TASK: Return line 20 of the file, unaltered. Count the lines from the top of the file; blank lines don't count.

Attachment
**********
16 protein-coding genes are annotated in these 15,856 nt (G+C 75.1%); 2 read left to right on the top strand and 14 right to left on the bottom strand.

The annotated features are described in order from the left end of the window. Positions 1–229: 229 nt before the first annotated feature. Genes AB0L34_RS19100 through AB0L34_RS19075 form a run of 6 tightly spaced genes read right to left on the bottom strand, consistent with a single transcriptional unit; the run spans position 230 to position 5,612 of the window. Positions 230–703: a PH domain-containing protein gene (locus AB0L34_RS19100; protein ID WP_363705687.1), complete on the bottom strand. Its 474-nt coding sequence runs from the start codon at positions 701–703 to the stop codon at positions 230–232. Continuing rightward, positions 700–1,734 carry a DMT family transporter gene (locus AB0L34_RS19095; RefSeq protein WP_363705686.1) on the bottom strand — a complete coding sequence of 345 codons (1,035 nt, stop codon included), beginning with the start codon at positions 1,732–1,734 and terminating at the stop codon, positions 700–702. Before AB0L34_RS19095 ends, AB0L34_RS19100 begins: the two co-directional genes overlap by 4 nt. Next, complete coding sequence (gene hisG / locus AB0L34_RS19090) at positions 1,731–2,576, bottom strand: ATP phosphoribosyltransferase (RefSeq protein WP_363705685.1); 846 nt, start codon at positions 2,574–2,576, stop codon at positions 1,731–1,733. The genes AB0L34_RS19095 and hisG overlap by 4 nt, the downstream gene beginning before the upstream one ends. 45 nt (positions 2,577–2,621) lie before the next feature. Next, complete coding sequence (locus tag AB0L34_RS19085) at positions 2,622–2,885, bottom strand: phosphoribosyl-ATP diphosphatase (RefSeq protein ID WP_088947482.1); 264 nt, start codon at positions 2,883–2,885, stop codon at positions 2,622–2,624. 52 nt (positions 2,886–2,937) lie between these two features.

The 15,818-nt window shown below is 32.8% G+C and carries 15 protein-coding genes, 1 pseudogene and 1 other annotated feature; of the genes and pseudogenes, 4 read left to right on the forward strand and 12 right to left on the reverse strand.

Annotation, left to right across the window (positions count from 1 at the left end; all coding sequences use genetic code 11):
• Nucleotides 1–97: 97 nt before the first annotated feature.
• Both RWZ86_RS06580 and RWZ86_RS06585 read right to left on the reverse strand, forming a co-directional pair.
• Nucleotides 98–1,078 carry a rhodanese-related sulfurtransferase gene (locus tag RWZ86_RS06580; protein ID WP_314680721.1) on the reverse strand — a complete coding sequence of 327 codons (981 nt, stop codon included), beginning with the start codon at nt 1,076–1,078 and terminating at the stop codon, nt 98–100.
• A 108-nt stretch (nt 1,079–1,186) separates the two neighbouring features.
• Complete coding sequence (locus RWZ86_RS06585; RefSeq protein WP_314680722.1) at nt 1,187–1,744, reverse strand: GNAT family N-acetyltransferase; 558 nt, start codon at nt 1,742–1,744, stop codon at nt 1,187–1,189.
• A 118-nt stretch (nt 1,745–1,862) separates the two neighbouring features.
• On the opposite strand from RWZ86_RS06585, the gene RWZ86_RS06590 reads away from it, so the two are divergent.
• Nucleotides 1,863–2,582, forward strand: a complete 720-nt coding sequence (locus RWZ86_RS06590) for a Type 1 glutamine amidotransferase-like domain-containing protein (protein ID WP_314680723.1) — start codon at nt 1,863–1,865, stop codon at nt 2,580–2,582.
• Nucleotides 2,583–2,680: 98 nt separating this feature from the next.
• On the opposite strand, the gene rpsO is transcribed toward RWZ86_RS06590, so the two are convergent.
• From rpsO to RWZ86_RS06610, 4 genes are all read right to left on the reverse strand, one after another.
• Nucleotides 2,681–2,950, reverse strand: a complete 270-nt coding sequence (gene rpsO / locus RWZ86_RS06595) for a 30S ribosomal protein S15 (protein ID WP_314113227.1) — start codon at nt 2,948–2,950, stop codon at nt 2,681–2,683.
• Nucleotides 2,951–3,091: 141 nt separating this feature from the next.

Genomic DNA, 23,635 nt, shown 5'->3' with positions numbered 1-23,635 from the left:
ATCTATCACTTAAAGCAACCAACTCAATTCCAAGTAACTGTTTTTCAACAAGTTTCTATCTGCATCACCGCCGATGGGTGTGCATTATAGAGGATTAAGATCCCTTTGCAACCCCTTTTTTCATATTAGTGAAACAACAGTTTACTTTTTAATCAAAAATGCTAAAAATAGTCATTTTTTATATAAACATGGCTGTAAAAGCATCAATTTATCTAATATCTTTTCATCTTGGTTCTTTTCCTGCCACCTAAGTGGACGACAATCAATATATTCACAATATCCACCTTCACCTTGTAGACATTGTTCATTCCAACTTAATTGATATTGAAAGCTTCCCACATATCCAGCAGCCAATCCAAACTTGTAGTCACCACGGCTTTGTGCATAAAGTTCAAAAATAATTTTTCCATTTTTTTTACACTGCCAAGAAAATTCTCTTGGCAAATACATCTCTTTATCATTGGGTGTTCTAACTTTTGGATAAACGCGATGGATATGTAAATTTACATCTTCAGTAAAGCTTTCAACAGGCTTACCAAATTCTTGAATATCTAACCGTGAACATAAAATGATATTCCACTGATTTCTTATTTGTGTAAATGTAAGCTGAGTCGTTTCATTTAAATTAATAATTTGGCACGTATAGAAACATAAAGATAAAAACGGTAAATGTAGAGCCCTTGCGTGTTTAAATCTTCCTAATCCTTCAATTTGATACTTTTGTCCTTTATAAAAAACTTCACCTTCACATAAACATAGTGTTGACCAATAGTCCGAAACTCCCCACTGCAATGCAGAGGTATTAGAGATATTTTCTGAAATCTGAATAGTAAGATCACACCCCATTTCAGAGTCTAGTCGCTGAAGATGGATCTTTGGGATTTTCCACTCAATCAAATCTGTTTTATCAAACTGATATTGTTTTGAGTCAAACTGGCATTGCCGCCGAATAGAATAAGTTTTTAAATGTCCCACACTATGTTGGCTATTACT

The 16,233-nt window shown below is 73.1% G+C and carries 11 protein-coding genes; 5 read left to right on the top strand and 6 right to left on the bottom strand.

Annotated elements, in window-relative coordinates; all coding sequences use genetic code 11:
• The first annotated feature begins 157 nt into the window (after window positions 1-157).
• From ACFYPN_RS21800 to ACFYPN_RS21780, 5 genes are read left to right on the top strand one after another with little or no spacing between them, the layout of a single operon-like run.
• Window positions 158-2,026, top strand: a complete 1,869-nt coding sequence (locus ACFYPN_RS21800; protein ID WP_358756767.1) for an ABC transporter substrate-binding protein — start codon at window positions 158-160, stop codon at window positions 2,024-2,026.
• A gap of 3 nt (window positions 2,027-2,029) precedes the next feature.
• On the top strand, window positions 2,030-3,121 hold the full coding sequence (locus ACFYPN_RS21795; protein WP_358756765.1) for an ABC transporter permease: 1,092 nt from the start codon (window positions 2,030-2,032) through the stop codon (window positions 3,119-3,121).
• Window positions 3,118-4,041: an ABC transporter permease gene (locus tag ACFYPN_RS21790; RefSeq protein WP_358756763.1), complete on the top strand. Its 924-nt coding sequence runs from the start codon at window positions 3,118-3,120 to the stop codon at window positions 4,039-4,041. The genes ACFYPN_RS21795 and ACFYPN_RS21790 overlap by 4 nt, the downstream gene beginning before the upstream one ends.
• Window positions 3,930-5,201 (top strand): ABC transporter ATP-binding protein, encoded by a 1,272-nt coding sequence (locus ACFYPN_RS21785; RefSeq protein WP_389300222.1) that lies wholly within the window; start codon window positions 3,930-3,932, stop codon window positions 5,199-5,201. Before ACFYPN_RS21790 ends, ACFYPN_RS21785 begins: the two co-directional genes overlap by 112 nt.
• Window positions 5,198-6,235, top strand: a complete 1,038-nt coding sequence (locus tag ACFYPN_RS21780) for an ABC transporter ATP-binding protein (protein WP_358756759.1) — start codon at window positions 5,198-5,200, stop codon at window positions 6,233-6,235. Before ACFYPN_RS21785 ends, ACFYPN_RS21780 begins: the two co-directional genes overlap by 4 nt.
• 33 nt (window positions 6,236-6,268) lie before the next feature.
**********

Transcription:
The 16,233-nt window shown below is 73.1% G+C and carries 11 protein-coding genes; 5 read left to right on the top strand and 6 right to left on the bottom strand.